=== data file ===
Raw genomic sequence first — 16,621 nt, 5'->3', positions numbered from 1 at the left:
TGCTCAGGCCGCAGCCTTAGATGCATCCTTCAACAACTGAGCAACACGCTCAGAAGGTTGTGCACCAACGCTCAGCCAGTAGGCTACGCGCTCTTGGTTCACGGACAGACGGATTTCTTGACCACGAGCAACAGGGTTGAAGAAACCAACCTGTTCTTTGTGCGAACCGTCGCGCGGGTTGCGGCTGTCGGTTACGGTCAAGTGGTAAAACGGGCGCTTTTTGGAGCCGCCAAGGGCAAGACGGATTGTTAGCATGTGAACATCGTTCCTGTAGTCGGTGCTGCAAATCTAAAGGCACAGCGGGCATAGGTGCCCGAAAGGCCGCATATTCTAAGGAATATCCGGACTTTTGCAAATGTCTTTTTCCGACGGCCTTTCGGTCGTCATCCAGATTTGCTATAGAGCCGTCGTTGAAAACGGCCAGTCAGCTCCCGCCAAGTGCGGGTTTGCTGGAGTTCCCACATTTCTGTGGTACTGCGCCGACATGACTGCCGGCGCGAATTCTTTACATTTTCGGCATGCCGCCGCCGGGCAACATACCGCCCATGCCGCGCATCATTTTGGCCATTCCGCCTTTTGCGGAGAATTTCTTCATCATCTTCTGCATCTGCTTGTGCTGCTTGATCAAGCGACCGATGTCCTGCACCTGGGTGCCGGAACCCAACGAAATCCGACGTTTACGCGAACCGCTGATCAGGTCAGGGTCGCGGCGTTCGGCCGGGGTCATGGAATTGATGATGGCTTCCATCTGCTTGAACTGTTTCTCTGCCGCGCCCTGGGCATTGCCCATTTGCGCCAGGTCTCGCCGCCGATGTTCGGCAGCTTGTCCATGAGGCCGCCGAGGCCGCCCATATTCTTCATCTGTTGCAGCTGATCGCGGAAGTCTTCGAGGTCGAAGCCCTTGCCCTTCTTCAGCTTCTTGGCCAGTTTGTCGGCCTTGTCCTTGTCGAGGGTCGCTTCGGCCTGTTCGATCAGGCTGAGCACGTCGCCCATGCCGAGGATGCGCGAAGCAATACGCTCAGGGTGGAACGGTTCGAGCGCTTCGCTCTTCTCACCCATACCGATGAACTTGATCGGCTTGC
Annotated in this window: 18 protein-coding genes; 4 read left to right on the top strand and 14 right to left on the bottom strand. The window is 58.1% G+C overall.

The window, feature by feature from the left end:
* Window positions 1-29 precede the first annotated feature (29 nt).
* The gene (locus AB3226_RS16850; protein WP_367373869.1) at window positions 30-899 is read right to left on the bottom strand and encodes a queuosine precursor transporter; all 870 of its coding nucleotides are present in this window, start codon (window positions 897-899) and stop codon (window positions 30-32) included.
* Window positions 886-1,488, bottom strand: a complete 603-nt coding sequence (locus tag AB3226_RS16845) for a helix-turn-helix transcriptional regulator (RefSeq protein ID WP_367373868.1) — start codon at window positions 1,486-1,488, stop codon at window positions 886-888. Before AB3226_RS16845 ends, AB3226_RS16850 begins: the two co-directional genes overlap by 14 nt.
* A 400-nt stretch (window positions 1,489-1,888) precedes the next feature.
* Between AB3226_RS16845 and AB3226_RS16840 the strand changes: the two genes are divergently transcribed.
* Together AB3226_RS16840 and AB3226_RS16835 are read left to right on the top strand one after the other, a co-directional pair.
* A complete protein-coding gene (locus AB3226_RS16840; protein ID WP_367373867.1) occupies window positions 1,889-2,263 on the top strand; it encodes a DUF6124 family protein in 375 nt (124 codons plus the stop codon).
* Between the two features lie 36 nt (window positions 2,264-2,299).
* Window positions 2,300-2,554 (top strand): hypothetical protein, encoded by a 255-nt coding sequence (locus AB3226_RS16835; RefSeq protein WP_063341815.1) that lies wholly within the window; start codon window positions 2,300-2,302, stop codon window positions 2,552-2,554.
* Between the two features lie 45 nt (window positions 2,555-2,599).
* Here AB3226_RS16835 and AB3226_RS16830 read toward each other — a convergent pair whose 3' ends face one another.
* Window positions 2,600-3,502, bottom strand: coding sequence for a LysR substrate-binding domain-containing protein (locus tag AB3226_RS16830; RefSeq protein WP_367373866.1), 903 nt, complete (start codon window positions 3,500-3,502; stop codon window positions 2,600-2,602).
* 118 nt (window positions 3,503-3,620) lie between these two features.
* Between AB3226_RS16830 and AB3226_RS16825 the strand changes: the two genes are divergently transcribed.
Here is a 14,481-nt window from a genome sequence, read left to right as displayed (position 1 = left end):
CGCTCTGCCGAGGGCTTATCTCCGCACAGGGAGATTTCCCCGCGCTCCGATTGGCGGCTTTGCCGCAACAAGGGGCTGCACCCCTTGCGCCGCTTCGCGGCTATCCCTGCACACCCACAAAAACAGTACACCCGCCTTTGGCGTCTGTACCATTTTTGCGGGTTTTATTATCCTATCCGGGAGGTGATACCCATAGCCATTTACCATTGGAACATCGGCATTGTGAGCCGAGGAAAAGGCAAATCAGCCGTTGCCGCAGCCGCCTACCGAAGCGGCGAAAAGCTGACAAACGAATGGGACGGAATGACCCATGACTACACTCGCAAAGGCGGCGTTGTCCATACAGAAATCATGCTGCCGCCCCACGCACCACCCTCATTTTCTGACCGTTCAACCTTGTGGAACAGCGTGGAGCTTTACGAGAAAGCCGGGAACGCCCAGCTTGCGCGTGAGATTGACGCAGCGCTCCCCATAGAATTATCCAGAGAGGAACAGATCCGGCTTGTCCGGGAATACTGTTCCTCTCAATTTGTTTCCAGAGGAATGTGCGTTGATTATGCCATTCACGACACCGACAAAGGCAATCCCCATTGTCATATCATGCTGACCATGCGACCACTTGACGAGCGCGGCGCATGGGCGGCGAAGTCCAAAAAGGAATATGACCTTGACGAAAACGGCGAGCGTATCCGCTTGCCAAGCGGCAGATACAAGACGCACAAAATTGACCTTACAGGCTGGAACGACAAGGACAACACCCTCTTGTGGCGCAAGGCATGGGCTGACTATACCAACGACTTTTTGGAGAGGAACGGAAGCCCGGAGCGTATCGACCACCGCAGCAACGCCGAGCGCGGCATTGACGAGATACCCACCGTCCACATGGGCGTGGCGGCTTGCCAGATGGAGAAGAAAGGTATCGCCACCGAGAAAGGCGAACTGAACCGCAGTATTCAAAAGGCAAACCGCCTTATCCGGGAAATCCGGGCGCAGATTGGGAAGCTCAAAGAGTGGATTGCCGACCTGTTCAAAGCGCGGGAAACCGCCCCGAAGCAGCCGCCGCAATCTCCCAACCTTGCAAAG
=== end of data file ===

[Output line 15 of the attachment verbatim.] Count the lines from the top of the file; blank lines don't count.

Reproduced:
* Here AB3226_RS16835 and AB3226_RS16830 read toward each other — a convergent pair whose 3' ends face one another.